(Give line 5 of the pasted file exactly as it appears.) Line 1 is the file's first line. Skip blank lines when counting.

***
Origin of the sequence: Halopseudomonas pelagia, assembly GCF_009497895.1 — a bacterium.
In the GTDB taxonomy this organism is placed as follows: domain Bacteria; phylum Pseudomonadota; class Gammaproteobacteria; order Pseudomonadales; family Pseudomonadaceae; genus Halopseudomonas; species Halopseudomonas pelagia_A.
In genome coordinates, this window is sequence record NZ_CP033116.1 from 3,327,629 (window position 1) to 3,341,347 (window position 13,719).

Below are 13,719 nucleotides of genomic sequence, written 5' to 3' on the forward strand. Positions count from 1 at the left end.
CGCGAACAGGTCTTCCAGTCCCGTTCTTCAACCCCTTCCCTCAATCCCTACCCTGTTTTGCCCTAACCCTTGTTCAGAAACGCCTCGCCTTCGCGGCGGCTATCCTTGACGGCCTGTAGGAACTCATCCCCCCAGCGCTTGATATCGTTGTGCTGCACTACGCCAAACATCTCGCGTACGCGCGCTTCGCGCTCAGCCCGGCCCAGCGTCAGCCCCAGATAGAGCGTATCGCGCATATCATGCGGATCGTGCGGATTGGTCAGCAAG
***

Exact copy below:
CGCGAACAGGTCTTCCAGTCCCGTTCTTCAACCCCTTCCCTCAATCCCTACCCTGTTTTGCCCTAACCCTTGTTCAGAAACGCCTCGCCTTCGCGGCGGCTATCCTTGACGGCCTGTAGGAACTCATCCCCCCAGCGCTTGATATCGTTGTGCTGCACTACGCCAAACATCTCGCGTACGCGCGCTTCGCGCTCAGCCCGGCCCAGCGTCAGCCCCAGATAGAGCGTATCGCGCATATCATGCGGATCGTGCGGATTGGTCAGCAAG